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Services Utility: MS Software Shadow Copy Provider Service

Display Name (?): MS Software Shadow Copy Provider
Short Name (?): SwPrv
Executable (?): dllhost.exe /Processid:{81B8F361-4F98-4D4E-B40B-88D81C3E6B8F}
Library (?): None.
Depends On (?): Remote Procedure Call (RPC)
Supports (?): None.
Description (?): Manages software-based volume shadow copies taken by the Volume Shadow Copy service. If this service is stopped, software-based volume shadow copies cannot be managed. If this service is disabled, any services that explicitly depend on it will fail to start.
OS (?): XP Home/Professional, Vista Home/Business, Server 2003, Vista Server
Startup (?):

Explanation (?):

The MS Software Shadow Copy Provider ({FD5398EF-1D09-46F4-9140-DA2A6B4F3AC7} through dllhost.exe) service provides organization to the shadow copy infrastructure. This component of Volume Shadow Copy (VSC) does not take the snapshot of the drive, but rather coordinates with the volume shadow copy service in a joint effort to make snapshots and to store them as requested. In other words, this service provides the way to view past changes, and it also is the service that the VSC speaks to save the snapshots.

Previous versions of Windows had no native method for performing a complete backup of files on a server. Nor was there the ability to revert files stored on a server to previous revisions. However, with Windows XP and Windows Server 2003 you can take advantage of the Volume Shadow Copy service. This component of Windows is able to take a complete backup of a server's data at boot, and then is able to modify the backup with changes (deltas) as time goes on. Although it should be noted that file changes are calculated on schedules. This means that it is possible for you to retrieve files that you have deleted, and it is possible to return to a previous version of a file, such as a document, if you were to make mistakes you did not like. From the server side the backups take up less space than expected because the original file is saved, along with the changes, instead of several copies of the same file.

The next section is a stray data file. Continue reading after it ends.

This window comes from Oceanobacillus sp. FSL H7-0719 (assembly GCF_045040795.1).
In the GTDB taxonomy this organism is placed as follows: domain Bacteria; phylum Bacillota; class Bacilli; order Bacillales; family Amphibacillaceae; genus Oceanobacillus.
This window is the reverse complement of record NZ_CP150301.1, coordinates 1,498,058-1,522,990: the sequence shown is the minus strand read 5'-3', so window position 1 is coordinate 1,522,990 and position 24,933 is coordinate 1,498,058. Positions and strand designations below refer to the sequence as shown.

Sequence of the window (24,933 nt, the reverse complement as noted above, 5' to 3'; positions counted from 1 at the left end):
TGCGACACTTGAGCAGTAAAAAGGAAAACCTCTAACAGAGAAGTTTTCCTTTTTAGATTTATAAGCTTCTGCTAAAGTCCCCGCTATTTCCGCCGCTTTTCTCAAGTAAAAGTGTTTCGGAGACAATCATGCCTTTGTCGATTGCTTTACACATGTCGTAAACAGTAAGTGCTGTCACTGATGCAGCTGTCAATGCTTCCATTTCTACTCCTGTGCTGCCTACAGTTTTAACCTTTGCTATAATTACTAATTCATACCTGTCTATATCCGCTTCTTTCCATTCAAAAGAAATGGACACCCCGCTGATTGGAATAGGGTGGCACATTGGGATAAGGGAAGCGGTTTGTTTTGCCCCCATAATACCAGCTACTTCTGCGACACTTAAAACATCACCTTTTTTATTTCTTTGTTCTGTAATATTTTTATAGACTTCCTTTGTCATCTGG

This component of Windows also provides the ability for the server to backup files that are locked. This means that if you have a file open that the Windows server can, in the background, remove the file handle, backup the file, and then return the file handle to your workstation without you ever being the wiser. This means that there are no files skipped during the backup process. This means that administrators do not need to have formal backup times, as the backup could be performed at any time of day. However, this means that a replica of the file must be produced at the time of unlocking it, so the space to duplicate the file must be available on the server.

If you did not understand the above then you most likely do not need to worry about it. This service is only needed in a corporate environment where there are workstations and servers that need centralized backup. Normally this service would be used for fairly large infrastructures on a domain, but it could also be used for a small business. If you are using this service then you may want to set it to automatic. If you do not use this, like most people, then you should leave it set to manual as it is only started when needed.

Please visit /tools/services/ for the complete Services utility.